Satellite Update – May 19, 2011

From FCC Report SAT-00770:

  • •The FCC accepted an application from SES Americom to modify its license for Ku-band AMC-4 at 67 degrees west longitude (WL) to allow a 0.1 degree change in the azimuth of the satellite's North American beam from the orientation previously authorized. AMC-4 has been operating with the modified azimuth under special temporary authority (STA) from the FCC during tests to see if the change improved AMC-4's signal in the southeast U.S.

From FCC Report SAT-00777:

  • •The FCC announced the 3700-4200 MHz and 11.7-12.2 GHz (space-to-Earth) and 5925-6425 MHz and 14.0-14.5 GHz (Earth-to-space) frequencies previously licensed to PanAmSat Licensee Corp. at 76.85 degrees WL are available for reassignment pursuant to the Commission's first-come, first-served licensing process effective 2:00 PM on Tuesday, May 17. The FCC said at that time. applicants may file applications for new space stations, market access by non-U.S. licensed space stations, modifications to licensed space stations, or amendments to pending applications that take this announcement into account. PanAmSat is no longer operating a space-station at 76.85 degrees WL.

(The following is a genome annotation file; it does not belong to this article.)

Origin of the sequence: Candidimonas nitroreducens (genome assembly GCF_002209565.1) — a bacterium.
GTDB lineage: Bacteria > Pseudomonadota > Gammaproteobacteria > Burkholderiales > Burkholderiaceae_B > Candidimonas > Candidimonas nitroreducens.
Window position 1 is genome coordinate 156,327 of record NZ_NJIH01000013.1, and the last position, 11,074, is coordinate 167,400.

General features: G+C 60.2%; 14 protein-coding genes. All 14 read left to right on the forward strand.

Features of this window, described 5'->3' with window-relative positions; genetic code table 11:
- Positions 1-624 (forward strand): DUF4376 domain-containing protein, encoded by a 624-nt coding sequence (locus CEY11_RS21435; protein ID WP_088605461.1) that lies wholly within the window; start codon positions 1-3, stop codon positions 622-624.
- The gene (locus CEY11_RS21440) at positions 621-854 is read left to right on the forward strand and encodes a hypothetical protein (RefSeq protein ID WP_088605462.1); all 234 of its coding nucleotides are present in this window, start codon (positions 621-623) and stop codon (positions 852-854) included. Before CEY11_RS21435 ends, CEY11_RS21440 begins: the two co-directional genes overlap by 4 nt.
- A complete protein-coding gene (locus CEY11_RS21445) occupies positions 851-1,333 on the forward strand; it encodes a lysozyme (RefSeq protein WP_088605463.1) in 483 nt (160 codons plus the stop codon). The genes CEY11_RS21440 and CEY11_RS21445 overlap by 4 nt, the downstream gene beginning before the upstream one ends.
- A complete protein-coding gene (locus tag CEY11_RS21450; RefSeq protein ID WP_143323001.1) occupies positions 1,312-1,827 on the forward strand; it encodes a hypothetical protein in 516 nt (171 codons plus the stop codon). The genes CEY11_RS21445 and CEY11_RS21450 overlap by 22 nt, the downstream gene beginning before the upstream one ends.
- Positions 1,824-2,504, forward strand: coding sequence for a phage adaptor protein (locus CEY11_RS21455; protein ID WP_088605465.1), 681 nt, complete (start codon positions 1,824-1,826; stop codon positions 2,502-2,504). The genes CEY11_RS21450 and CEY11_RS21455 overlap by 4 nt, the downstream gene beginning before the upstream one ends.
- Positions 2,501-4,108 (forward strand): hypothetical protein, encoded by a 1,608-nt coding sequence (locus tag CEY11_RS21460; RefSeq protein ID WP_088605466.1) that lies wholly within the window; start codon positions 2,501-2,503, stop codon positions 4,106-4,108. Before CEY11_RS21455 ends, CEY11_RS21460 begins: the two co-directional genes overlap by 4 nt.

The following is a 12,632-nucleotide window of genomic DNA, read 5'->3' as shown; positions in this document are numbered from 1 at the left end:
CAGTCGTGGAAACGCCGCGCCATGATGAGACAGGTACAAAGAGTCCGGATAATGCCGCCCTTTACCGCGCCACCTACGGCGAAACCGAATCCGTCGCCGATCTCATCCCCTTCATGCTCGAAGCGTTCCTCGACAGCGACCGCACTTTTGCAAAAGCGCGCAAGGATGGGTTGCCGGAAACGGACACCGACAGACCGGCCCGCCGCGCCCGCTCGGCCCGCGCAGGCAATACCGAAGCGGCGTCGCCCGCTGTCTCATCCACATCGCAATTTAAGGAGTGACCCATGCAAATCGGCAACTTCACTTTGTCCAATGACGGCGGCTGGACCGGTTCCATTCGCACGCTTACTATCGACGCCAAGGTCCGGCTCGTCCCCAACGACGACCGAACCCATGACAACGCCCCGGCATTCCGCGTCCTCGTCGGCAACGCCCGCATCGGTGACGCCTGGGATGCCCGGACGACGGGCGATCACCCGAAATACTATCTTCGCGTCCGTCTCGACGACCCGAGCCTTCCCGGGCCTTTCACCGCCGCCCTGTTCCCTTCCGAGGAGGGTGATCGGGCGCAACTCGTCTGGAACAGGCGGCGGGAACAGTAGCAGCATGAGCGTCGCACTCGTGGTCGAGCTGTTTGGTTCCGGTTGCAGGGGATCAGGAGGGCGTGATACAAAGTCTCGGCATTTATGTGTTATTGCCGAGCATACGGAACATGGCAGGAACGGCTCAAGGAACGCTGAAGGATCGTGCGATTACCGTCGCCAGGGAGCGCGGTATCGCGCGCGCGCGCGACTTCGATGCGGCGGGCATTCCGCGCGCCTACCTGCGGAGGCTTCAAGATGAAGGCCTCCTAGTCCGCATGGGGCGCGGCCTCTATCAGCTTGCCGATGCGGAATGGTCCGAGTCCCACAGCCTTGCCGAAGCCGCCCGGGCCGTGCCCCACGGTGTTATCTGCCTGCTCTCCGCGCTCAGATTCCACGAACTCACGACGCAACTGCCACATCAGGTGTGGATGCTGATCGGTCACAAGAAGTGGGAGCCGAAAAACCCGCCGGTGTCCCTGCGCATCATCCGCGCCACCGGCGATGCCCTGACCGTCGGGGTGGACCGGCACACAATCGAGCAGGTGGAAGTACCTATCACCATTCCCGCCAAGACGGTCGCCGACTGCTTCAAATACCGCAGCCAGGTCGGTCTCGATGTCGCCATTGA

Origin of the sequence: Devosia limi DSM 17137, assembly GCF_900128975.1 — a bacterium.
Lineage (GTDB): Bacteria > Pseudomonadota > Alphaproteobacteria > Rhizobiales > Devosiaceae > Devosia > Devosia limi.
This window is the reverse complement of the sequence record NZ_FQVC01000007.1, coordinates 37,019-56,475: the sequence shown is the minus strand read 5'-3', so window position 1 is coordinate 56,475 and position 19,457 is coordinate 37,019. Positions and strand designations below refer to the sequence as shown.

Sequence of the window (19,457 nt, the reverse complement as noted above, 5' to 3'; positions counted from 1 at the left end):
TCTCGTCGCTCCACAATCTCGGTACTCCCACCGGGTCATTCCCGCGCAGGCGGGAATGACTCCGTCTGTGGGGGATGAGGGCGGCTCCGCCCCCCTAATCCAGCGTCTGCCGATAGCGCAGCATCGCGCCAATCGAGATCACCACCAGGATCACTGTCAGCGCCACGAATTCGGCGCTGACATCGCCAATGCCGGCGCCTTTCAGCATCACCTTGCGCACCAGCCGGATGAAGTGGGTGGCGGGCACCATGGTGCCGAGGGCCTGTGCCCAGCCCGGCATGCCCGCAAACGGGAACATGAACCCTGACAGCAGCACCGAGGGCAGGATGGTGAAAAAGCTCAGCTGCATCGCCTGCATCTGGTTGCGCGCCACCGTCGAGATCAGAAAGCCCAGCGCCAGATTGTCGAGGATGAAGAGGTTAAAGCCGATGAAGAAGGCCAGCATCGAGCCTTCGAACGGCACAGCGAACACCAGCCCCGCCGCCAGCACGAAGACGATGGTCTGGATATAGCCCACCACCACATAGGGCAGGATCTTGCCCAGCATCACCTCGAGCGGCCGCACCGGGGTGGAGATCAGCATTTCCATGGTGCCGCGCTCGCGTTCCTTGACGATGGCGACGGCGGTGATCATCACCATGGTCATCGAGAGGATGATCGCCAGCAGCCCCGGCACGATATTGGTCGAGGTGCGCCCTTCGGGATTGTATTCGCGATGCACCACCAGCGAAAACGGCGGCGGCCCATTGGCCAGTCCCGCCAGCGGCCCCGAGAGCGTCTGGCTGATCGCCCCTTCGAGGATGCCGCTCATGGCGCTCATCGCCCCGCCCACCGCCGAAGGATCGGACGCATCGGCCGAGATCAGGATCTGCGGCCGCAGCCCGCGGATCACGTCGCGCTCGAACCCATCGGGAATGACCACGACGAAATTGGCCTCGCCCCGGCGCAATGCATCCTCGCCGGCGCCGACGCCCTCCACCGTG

• •The FCC granted Sirius XM Radio STA for 30 days, starting May 6, 2011, to activate the communications payload of its Satellite Digital Audio Radio Service (SDARS) XM-5 at 85.15 degrees WL for in-orbit performance testing purposes using the 2332.5-2345.0 MHz (space-to-Earth) frequency band.
  • •The FCC granted XM Radio, Inc. and Sirius XM Radio, Inc. STA for 180 days to continue to operate SDARS terrestrial repeaters previously authorized in the 2332.5-2345 MHz and 2320-2332.5 MHz (respectively) frequency bands. The repeaters will operate with an EIRP of less than 12,000 watts (average) at various locations throughout the United States.
Doug Lung

Doug Lung is one of America's foremost authorities on broadcast RF technology. As vice president of Broadcast Technology for NBCUniversal Local, H. Douglas Lung leads NBC and Telemundo-owned stations’ RF and transmission affairs, including microwave, radars, satellite uplinks, and FCC technical filings. Beginning his career in 1976 at KSCI in Los Angeles, Lung has nearly 50 years of experience in broadcast television engineering. Beginning in 1985, he led the engineering department for what was to become the Telemundo network and station group, assisting in the design, construction and installation of the company’s broadcast and cable facilities. Other projects include work on the launch of Hawaii’s first UHF TV station, the rollout and testing of the ATSC mobile-handheld standard, and software development related to the incentive auction TV spectrum repack.
A longtime columnist for TV Technology, Doug is also a regular contributor to IEEE Broadcast Technology. He is the recipient of the 2023 NAB Television Engineering Award. He also received a Tech Leadership Award from TV Tech publisher Future plc in 2021 and is a member of the IEEE Broadcast Technology Society and the Society of Broadcast Engineers.